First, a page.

[¶ 15] Finally, the Superior Court properly determined that the City was not unjustly enriched.   See Aladdin Elec. Assocs. v. Town of Old Orchard Beach, 645 A.2d 1142, 1145 (Me.1994) (stating that a party may recover against a municipality for unjust enrichment, but recovery is only appropriate when fairness and justice require the payment).   The circumstances of this case do not require reimbursement because the City had statutory authority to collect the user fee and, therefore, did not violate principles of justice or fairness.

The entry is:

Judgment affirmed.

FOOTNOTES

1.   Section 18-82 of the Portland City Code was passed on February 6, 1995, and reads in pertinent part:Off-airport motor vehicle rental business operating on the Portland International Jetport.(a) Purpose. This section is enacted for the purpose of reasonably regulating the business use of public airport facilities by private motor vehicle rental companies which are located off airport property;  preserving good order and peace at the airport;  providing for the public health, safety and welfare;  helping to defray the costs of constructing, operating, maintaining, and improving the public airport facilities through the imposition of reasonable user fees;  and regulating the use of public facilities in furtherance of private commercial activities․(c) Permit required.   No person engaging in an off-airport motor vehicle rental business shall operate at, enter upon or use airport property for the purpose of providing pickup or drop off service for airport customers except under an executed written contract with the city specifically permitting the operation of such services at the airport.   Without limiting the authority granted elsewhere in this article, the director of waterfront and transportation facilities is authorized to enter into off-airport business permit agreements which authorize such permittees to conduct certain business operations on airport property in exchange for the payment of a reasonable user fee.   Said agreements shall provide for the payment of annual user fees based upon a percentage of the gross revenues from its airport customers, as follows:1.  Effective July 1, 1995 through June 30, 1998 ․a. 0 % on the first $200,000 in gross revenues;  andb. 4 % on the gross revenues above $200,000.2. Effective July 1, 1998 ․a. 0 % on the first $200,000 in gross revenues;  andb. 6 % on the gross revenues above $200,000.§ 18-82 Portland City Code (1995).Section 5405 of 30-A M.R.S.A. provides:1.  General. The municipal officers shall fix the schedule of rates, fees and other charges for the use of, and for the services furnished or to be furnished by any revenue-producing municipal facility.   The municipal officers may revise this schedule of rates, fees and charges from time to time.   These rates, fees and charges, except rates, fees and charges for water system purposes, are not subject to supervision or regulation by any other commission, board, bureau or agency of the municipality or of the State.   The municipality shall charge and collect the rates, fees and charges so fixed or revised.   Except as otherwise provided, these rates, fees and charges, including, in the case of parking facility rates, fees and charges for parking on the public ways or in the public parking areas included in the parking system designated by the municipal officers of which the parking facility is a part, shall be fixed and revised to provide funds which, together with all other funds available for the purpose, will be sufficient at all times to pay the cost of maintaining, repairing and operating the revenue-producing municipal facility and parking system, including reserves for those purposes, and to pay the principal of and interest on the revenue bonds, as the same becomes due and payable, and reserves for that purpose.   The rates, fees and charges must be reasonable, just and equitable․4.  Airport rates.   In the case of an airport or part of an airport, the rates, fees and charges may be based or computed upon square footage, gross receipts, landings or other basis which is reasonably related to the use of or service furnished by the revenue-producing facility.30-A M.R.S.A. § 5405 (1996).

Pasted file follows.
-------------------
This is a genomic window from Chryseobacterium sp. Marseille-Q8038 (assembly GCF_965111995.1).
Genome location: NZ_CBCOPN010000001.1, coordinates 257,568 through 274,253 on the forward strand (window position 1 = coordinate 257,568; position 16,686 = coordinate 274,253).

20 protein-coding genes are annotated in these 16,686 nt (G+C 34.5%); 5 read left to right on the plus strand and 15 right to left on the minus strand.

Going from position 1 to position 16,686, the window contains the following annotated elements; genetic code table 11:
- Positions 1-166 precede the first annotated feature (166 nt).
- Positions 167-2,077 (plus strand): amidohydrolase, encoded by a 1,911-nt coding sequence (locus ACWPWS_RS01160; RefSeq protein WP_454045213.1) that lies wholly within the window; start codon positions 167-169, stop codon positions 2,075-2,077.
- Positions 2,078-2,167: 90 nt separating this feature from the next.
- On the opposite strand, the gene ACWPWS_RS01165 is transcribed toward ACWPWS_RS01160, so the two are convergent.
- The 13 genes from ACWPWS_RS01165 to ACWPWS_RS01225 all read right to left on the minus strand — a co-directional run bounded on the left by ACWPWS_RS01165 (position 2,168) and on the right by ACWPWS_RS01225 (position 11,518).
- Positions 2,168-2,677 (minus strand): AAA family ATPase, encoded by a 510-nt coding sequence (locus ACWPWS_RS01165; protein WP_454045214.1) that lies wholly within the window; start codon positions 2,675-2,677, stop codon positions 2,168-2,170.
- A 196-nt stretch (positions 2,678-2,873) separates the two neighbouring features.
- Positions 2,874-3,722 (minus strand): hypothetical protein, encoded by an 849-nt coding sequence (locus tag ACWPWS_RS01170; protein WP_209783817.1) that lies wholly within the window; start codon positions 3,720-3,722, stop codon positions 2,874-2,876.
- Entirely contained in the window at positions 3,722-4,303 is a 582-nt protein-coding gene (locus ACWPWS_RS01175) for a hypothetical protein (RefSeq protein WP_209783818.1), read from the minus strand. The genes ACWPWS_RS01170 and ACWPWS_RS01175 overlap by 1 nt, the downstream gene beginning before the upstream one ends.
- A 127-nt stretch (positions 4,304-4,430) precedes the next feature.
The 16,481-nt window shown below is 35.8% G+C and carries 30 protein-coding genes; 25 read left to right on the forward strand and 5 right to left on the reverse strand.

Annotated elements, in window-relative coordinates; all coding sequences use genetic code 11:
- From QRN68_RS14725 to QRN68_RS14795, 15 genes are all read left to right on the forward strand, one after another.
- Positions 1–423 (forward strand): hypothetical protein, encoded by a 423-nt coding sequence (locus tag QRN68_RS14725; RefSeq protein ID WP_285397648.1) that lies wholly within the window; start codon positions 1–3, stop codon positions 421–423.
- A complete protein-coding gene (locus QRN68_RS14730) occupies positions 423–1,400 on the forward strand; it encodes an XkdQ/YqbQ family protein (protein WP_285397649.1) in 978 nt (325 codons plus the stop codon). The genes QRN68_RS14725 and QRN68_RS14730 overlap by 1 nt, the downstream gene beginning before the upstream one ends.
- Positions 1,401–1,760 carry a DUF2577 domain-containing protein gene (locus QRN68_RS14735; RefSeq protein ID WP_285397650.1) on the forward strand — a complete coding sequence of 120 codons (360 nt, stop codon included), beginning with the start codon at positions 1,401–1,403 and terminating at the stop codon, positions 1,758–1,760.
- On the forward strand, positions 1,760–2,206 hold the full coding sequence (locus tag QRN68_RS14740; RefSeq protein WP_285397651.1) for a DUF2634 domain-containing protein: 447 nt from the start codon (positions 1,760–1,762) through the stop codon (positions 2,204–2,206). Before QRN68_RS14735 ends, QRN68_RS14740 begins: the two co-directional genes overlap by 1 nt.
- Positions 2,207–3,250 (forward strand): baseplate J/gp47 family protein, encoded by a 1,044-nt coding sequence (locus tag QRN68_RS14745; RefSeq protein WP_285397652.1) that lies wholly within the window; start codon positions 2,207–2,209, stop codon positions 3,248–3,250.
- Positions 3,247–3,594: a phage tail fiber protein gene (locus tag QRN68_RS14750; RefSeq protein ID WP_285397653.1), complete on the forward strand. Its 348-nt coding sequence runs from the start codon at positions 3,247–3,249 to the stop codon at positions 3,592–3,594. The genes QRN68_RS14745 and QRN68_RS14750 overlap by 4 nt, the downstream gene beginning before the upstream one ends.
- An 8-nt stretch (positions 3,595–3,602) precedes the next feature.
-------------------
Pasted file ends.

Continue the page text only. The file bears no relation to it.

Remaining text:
2.   Thrifty remained in the appeal to reclaim fees it has already paid to the City.

3.   The companies are Hertz, Avis, National, and Budget.   They pay $26.50 per square foot per year to rent terminal space, $0.29 per square foot per year for service facilities, and $20 per space per month for parking facilities.   Each company had a twenty year contract with the City. Those contracts expired on July 1, 1998 and at that time a competitive bidding process opened for all rental car companies to participate.

4.   The off-airport rental companies are charged these same fees for their shuttles, but these fees are credited toward their user fees.

RUDMAN, J.